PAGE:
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The Effect of Self-awareness on Dishonesty
Last registered on July 08, 2019

Pre-Trial

Trial Information
General Information
Title
The Effect of Self-awareness on Dishonesty
RCT ID
AEARCTR-0004407
Initial registration date
July 04, 2019
Last updated
July 08, 2019 10:19 AM EDT
Location(s)

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Primary Investigator
Affiliation
University of Warwick
Other Primary Investigator(s)
PI Affiliation
University of Warwick
Additional Trial Information
Status
In development
Start date
2019-07-21
End date
2020-07-01
Secondary IDs
Abstract
In his seminal work, Becker (1968) showed that the gain from behavior that harms others, the cost of that behavior and the probability of getting caught have an effect on the decision to commit criminal acts. However, these mechanisms are not enough to prevent crime in general and certainly not enough to curb more modest anti-social behavior such as dishonesty. Other than the monetary cost of dishonesty, people also experience psychological distress from dishonest behavior. This comes about through the cognitive dissonance or mental discomfort which arises because of the contradiction between a person’s beliefs about herself and her behavior in real life. A person might well like to think of herself as honest but behaving in conflict with this ideal would create cognitive dissonance and put that self-awareness under threat. In this study we attempt to measure and understand the role of self-awareness (both in terms of better understanding and modifying the ideal self) as a tool to explain and possibly mitigate dishonest behaviour, using an online experiment.
External Link(s)
Registration Citation
Citation
Cibik, Ceren Bengu and Daniel Sgroi. 2019. "The Effect of Self-awareness on Dishonesty." AEA RCT Registry. July 08. https://doi.org/10.1257/rct.4407-2.0
Former Citation
Cibik, Ceren Bengu and Daniel Sgroi. 2019. "The Effect of Self-awareness on Dishonesty." AEA RCT Registry. July 08. https://www.socialscienceregistry.org/trials/4407/history/49442
Experimental Details
Interventions
Intervention(s)
We will recruit Amazon MTurk workers who will be randomized among multiple treatments. Each treatment requires the subject to write a description about a real life event involving honesty or dishonesty which entailed different combinations of benefit and cost to themselves and/or others. There is also a control group who do not write descriptions. After this, they all face a series of tasks designed to reveal attitudes towards honesty and self-awareness.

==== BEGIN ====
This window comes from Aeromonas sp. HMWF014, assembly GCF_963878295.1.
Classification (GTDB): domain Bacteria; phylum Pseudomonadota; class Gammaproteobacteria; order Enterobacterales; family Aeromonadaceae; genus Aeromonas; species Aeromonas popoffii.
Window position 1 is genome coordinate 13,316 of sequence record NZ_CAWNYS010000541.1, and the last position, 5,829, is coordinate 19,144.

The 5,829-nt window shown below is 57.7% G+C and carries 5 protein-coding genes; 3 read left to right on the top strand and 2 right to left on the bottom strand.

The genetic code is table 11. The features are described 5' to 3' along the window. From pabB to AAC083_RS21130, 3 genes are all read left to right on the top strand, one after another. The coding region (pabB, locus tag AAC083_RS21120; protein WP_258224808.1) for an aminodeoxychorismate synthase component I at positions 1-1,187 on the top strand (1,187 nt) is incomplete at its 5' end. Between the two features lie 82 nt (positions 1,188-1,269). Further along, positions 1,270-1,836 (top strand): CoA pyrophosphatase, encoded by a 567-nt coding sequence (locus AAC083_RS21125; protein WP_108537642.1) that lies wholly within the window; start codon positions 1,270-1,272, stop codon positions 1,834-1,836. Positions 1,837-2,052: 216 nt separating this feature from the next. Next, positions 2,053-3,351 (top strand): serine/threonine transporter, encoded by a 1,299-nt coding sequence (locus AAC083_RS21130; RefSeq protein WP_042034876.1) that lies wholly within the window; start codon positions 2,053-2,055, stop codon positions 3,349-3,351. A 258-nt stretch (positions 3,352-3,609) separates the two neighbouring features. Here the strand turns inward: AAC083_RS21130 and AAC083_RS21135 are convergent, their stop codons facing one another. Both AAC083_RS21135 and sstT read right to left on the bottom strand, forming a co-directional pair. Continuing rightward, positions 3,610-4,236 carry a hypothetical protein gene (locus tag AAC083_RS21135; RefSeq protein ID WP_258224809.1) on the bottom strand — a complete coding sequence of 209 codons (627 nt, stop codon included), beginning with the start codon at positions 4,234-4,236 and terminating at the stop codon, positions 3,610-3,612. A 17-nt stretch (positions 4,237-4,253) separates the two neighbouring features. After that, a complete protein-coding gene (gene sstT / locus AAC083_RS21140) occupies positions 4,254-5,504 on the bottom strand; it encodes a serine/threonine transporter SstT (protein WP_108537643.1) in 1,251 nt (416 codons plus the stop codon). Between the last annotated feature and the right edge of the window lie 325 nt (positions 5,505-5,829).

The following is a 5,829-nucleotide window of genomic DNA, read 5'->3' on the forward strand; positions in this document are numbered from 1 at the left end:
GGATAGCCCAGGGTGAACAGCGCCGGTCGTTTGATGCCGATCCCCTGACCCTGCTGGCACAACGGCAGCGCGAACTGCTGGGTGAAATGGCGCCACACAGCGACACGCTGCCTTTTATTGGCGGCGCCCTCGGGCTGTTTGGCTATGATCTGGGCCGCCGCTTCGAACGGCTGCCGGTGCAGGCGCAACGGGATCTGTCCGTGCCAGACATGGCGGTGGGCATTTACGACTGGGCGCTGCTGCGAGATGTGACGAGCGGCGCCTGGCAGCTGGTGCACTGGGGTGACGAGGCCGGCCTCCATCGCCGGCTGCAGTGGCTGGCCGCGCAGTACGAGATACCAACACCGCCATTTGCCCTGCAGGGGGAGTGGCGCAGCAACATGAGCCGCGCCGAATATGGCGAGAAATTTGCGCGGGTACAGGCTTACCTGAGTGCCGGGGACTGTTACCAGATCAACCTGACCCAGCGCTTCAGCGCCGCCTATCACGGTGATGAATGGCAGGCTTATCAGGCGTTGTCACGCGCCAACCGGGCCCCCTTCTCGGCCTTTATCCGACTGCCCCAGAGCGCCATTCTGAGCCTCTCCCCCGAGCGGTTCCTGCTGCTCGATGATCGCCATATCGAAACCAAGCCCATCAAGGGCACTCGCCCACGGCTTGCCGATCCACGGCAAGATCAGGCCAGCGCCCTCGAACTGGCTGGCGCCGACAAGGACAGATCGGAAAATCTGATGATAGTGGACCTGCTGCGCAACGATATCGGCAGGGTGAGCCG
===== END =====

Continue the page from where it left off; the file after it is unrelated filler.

Intervention Start Date
2019-07-21
Intervention End Date
2020-07-01
Primary Outcomes
Primary Outcomes (end points)
Multiple measures of honesty, measures of self-awareness (personality, integrity, fairness, other-regarding preferences), text.
Primary Outcomes (explanation)
The various honesty measures include decisions made during a coin-tossing game (number of coins claimed to land hands) which is our main measure (and power calculations are based on this) as well as supplementary measures based on a matrix puzzle game (in which subjects have the opportunity to lie) and a cheap talk game. Personality is derived from the Big Five Inventory test. We use a separate questionnaire for integrity and fairness. The main other regarding preference to be assessed is altruism using a dictator game. We will also analyse the text used in the descriptions to reveal other psychological variables relevant to dishonesty and self-awareness.
Secondary Outcomes
Secondary Outcomes (end points)
Demographics, risk preferences.
Secondary Outcomes (explanation)
Basic demographics (gender, age, education, etc.).
Experimental Design
Experimental Design
In the MTurk experiment we first randomize into different groups each of which requires the subject to write a description about a real life event involving honesty or dishonesty. After this they all face a series of tasks designed to reveal dishonesty and self-awareness. They then face a number of tests and questionnaires designed to reveal attitudes and self-awareness, with a demographic questionnaire at the end. There is also a control group who do not write a description but face the same subsequent tasks.
Experimental Design Details
Not available
Randomization Method
Randomization done by computer.
Randomization Unit
For the online experiment, it will be at the individual level.
Was the treatment clustered?
No
Experiment Characteristics
Sample size: planned number of clusters
No clustering.
Sample size: planned number of observations
604 individuals.
Sample size (or number of clusters) by treatment arms
70 individuals in the baseline control, 168 in each of the three honesty/dishonesty treatments. These numbers are based on power calculations for the coin flipping task.
Minimum detectable effect size for main outcomes (accounting for sample design and clustering)
Given the sample size, for the coin flipping task the minimum detectable effect size for the main outcome is 2 additional coins (40% higher than the control group).
IRB
INSTITUTIONAL REVIEW BOARDS (IRBs)
IRB Name
Internal Department of Economics Approval Process
IRB Approval Date
2019-06-11
IRB Approval Number
ECONPGR 05/18